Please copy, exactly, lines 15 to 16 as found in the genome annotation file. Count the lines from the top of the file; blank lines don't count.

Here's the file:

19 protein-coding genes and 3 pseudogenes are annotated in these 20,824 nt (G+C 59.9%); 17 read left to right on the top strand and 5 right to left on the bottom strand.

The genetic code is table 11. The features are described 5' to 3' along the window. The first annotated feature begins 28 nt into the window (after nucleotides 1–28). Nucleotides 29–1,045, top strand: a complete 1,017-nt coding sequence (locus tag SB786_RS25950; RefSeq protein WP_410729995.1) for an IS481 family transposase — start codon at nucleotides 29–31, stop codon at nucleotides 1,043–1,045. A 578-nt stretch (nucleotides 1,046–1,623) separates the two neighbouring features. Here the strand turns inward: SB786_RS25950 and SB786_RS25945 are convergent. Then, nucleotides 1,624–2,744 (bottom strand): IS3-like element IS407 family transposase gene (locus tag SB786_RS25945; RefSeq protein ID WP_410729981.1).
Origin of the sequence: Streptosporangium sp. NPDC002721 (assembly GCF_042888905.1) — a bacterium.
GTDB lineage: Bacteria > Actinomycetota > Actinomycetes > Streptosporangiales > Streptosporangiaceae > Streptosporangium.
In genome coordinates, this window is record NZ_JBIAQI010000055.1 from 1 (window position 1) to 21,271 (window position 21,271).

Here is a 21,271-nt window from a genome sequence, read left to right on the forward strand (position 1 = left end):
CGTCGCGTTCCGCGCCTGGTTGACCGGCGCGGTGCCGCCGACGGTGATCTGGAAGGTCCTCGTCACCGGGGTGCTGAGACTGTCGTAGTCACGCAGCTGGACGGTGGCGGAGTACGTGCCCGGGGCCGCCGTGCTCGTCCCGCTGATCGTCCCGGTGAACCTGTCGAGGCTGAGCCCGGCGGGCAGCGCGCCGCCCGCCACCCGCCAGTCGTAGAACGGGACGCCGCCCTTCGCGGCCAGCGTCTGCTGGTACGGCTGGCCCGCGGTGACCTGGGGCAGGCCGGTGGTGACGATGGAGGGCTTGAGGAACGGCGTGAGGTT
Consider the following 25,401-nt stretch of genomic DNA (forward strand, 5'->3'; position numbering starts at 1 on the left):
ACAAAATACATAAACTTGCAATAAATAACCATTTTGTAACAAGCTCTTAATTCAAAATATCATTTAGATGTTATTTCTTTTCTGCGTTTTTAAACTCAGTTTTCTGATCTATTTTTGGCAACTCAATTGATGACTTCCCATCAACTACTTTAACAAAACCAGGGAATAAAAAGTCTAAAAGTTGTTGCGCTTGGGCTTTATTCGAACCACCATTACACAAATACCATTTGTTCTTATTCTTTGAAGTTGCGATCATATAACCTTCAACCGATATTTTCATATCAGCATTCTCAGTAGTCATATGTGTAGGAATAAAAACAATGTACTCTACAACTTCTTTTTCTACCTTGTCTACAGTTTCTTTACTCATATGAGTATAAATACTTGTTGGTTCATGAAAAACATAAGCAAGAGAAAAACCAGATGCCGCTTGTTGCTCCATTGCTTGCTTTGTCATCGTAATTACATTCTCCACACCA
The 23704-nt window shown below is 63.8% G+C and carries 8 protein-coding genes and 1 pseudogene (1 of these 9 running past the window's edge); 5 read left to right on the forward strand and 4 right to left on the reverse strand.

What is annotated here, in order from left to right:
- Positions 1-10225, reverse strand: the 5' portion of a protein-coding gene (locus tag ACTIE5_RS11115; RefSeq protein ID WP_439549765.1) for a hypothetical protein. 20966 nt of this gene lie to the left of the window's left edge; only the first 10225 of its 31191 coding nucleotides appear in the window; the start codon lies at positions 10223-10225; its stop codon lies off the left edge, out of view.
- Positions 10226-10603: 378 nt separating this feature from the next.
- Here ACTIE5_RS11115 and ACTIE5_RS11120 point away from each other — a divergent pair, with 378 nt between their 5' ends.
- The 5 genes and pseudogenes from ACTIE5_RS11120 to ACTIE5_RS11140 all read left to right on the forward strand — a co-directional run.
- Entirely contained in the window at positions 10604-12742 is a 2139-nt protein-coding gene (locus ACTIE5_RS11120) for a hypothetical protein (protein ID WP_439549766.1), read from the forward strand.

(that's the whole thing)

- The 5 genes and pseudogenes from ACTIE5_RS11120 to ACTIE5_RS11140 all read left to right on the forward strand — a co-directional run.
- Entirely contained in the window at positions 10604-12742 is a 2139-nt protein-coding gene (locus ACTIE5_RS11120) for a hypothetical protein (protein ID WP_439549766.1), read from the forward strand.